Women’s Voices Theater Fes­ti­val: Mid­way through, a pa­rade of stim­u­lat­ing plays.

The gates have opened to a stim­u­lat­ing and un­prece­dented range of voices in D.C. theater, and the pa­rade of pre­mieres by fe­male play­wrights is mak­ing its point: Gen­der par­ity is pos­si­ble.

The Washington Post Sunday - - ARTS & STYLE - BY NEL­SON PRESS­LEY nel­son.press­ley@wash­post.com

It would be easy to be blasé about the Women’s Voices Theater Fes­ti­val that has taken over Wash­ing­ton’s stages. New plays? Writ­ten bywomen? In 2015 Amer­ica? You don’ t say.

In many ways, mov­ing through this fes­ti­val feels like the most or­di­nary thing in the world. It’s not a rad­i­cally dis­lo­cat­ing ex­pe­ri­ence, show by show. Yet the or­di­nar­i­ness is ex­tra­or­di­nary, mainly as a po­lit­i­cal act.

We are well into a sec­ond month of the WVTF, and the pa­rade of pre­mieres by fe­male play­wrights is em­phat­i­cally mak­ing its point: Gen­der par­ity is pos­si­ble. The scripts are out there. Say yes, pro­duce the mata rate above just once ev­ery five shows — the cur­rent sneaky, shock­ing fig­ure il­lus­trat­ing how Amer­i­can theater qui­etly, con­sis­tently dis­crim­i­nates against women — and the world won’t fall apart.

In fact, what’s on­stage ac­tu­ally gets more in­ter­est­ing be­cause of all this new work. The panorama of un­ex­pected char­ac­ters and ut­terly cur­rent points of view has led to a par­tic­u­larly stim­u­lat­ing fall.

Start at the be­gin­ning: The fes­ti­val was con­ceived as a so­cial jus­tice project, pure and sim­ple. The goal of the seven ma­jor D.C. the­aters that kick­started it was to counter the chronic un­der-rep­re­sen­ta­tion of fe­male writ­ers. They in­vited troupes all over the area to make their first show of 2015-16 a pre­miere by a fe­male writer. You want change? Just do it.

The ease and sim­plic­ity of this is ob­vi­ous and, be­cause it has never been done be­fore on this scale, in­spired. It is hoped that this sat­u­ra­tion of pre­mieres — ad­mit­tedly risky, be­cause un­known ti­tles are nearly al­ways the hard­est for the­aters to sell — is spark­ing what one or­ga­nizer calls a “mi­cro-rev­o­lu­tion,” at least lo­cally, where D.C.’s aware­ness about whose sto­ries get told is now sharply raised.

What wasn’t part of the agenda is mak­ing a point about whether women’s plays are dif­fer­ent. “From each other? Yes ,” writer Lisa Kron quipped to NPR’s Su­san Stam­berg dur­ing an in­ter­view as part of the fes­ti­val’s launch event.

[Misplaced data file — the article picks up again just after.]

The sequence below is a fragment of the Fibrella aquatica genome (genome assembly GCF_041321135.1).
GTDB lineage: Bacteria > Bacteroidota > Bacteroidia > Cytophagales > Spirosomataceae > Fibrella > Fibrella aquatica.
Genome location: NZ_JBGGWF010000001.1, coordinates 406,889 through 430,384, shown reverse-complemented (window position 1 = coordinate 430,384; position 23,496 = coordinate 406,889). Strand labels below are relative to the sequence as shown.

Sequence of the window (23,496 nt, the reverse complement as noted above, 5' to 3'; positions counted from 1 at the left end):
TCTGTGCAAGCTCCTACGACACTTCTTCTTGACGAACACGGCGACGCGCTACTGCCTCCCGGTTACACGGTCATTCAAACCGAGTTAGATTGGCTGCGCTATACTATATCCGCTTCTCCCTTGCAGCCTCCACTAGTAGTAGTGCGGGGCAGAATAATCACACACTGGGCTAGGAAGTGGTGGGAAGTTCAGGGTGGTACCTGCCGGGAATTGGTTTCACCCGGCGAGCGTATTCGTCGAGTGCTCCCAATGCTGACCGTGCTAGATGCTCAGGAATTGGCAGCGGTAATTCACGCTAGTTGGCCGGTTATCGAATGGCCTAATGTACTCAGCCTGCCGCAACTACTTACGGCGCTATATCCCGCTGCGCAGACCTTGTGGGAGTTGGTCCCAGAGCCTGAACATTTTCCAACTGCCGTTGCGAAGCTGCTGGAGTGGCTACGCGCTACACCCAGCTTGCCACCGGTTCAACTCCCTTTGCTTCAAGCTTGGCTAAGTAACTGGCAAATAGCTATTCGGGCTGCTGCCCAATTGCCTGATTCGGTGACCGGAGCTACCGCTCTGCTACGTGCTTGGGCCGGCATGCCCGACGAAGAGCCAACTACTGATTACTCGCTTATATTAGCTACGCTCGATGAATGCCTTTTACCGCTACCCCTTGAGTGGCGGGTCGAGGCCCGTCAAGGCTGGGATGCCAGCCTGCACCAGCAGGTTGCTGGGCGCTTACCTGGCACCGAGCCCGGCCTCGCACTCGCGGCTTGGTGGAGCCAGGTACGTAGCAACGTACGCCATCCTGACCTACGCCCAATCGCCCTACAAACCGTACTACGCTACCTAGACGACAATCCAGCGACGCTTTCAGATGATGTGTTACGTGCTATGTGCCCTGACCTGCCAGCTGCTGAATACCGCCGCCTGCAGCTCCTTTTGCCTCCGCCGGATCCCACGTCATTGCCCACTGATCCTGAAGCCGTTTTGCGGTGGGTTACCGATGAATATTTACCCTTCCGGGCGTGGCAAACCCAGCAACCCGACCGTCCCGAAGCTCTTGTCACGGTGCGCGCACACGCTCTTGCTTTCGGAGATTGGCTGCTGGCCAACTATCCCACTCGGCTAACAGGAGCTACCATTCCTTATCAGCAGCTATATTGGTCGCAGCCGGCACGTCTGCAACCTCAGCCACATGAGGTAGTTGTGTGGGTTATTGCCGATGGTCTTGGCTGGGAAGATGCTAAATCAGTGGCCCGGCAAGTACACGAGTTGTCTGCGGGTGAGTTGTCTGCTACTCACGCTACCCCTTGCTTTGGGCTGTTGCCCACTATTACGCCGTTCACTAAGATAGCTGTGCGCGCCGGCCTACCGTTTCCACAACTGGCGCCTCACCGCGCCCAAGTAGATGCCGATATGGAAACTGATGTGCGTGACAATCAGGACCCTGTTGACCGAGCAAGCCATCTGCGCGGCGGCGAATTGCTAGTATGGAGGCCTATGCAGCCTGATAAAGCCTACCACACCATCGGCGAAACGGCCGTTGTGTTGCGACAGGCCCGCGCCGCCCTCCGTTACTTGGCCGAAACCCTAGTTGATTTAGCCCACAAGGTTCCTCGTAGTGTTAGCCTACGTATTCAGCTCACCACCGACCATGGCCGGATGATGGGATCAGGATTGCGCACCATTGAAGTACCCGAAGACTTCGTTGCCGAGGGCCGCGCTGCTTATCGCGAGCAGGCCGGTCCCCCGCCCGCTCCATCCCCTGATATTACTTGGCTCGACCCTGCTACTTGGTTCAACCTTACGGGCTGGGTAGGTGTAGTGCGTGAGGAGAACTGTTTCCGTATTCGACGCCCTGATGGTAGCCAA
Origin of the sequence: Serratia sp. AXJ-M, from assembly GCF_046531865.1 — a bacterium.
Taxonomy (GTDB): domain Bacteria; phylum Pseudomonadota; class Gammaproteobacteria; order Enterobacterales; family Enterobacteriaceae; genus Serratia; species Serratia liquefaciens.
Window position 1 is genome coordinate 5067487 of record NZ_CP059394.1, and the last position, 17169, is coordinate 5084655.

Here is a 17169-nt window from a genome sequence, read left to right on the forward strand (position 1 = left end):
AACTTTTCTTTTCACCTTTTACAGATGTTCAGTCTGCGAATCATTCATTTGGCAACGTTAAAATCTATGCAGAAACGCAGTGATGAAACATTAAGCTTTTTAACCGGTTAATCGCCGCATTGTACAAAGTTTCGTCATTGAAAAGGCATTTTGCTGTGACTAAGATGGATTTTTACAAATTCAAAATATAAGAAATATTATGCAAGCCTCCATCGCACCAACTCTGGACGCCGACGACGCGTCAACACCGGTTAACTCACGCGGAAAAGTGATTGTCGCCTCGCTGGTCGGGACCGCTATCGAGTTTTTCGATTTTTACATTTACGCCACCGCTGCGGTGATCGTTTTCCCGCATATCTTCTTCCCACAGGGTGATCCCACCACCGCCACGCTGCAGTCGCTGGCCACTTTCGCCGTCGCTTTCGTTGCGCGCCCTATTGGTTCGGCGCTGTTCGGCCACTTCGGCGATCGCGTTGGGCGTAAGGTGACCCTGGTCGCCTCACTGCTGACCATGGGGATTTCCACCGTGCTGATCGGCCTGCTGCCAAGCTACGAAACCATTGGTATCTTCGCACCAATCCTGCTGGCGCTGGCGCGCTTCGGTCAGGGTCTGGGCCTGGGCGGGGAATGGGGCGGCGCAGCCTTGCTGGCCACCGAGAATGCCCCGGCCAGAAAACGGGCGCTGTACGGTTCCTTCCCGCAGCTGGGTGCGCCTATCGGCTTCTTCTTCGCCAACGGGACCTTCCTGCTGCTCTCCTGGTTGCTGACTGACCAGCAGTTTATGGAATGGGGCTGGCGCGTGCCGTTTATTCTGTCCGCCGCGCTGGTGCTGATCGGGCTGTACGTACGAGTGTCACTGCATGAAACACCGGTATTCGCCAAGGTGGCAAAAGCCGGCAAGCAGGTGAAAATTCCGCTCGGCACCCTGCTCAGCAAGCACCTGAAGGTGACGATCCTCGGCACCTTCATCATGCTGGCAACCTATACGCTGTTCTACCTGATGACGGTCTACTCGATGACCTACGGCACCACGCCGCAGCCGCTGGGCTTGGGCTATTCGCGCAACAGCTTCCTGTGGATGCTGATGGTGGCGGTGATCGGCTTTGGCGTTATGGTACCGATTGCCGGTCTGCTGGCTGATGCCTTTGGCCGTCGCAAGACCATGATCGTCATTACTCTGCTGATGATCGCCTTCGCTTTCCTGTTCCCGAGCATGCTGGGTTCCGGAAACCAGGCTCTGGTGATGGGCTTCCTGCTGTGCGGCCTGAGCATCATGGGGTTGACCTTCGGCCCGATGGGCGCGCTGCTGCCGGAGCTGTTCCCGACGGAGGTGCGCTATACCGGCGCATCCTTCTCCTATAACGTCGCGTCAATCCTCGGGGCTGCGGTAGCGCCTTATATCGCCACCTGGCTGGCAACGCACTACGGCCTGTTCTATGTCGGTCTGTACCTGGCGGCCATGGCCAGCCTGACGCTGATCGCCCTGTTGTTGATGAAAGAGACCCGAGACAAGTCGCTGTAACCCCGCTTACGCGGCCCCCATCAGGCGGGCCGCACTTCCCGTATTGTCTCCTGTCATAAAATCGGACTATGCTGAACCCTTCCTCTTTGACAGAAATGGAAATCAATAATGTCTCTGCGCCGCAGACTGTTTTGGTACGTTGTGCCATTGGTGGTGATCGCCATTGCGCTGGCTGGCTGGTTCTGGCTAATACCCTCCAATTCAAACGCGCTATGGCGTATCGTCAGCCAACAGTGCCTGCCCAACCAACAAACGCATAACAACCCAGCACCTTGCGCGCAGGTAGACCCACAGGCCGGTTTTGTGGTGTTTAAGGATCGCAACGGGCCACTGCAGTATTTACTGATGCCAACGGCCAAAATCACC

If au­di­ences or pro­gram­mers har­bor some sort of idea about what women’s plays are “like” — and they must, be­cause some­thing is driv­ing the bias — what can that mean? Are women’s plays like the sturdy do­mes­tic-po­lit­i­cal re­al­ism of Lil­lian Hell­man’s “The Lit­tle Foxes,” or like the frag­mented psy­chol­ogy of So­phie Tread­well’s “Machi­nal”? Like Lor­raine Hans­berry’s pop­u­lar, gal­va­niz­ing “A Raisin in the Sun ,” or like Adri­en­neKennedy’ s ex­per­i­men­tal, dis­tress­ing “Funny house of a Ne­gro ”? Like An­nie Baker’s quo­tid­ian three-hour study of cin­ema denizens, “The Flick” (due at Sig­na­ture Theatre next spring), or like Suzan-Lori Parks’s three-hour Greek-in­flu­enced Civil War epic, “Fa­ther Comes Home From the Wars (Parts 1, 2 and 3),” com­ing to Round House Theatre in Jan­uary?

Sug­gest­ing the ex­is­tence of an es­sen­tially fe­male voice is a risky busi­ness that will be tack­led by a panel at the Shake­speare Theatre Com­pany on Oct. 24. (The Wash­ing­ton Post’s Pe­ter Marks is among the moder­a­tors.) To reg­u­lar the­ater­go­ers, it’s hardly news that fe­male writ­ers are not all alike. Some of the most an­tic­i­pated projects this sea­son are re­cent works from Parks, Baker, Lynn Not­tage (“Sweat” at Arena Stage) and Sarah Ruhl (“Stage Kiss” at Round House). Hear­ing more of th­ese voices this fall is not like learn­ing a new lan­guage.

Fur­ther mit­i­gat­ing any feel­ing of ex­plo­sive over haul—or, to put it dif­fer­ently, an­other temp­ta­tion to be blasé — is the fact that none of the com­pa­nies have needed to bend out of char­ac­ter to pro­duce a pre­miere. Woolly Mam­moth found an ut­terly Woolly play in “Women Laugh­ing Alone With Salad,” Sheila Cal­laghan’s out­ra­geously provoca­tive gen­der-bend­ing com­edy. Sig­na­ture Theatre is do­ing a 90-minute cham­ber mu­si­cal, “Cake Off.” Stu­dio Theatre pre­miered a taut Bri­tish drama, Clare Lizzi­more’s “An­i­mal.” The Shake­speare Theatre (Yael Far­ber’s “Salome”) and the Fol­ger (Karin Coon­rod’s “texts & be­head­ings: El­iz­a­beth R”) re­cruited noted di­rec­tor-adap­tors to in­ter­ro­gate lit­er­a­ture and his­tory.

Show by show, then, things might not look that dif­fer­ent — al­though the pa­ram­e­ters of “pro­fes­sional” Wash­ing­ton theater are alit­tle mud died, as even vig­or­ous the­ater­go­ers may won­der about un­known com­pa­nies that seem to be spring­ing up just to take part. The fes­ti­val Web site in­di­cates about 50 par­tic­i­pants, with late dropouts and last-minute ad­di­tions, but some are of­fer­ing only four or six per­for­mances (or less) over a week­end or two. About 30 shows meet the thresh­old of 16 per­for­mances for He­len Hayes Award el­i­gi­bil­ity.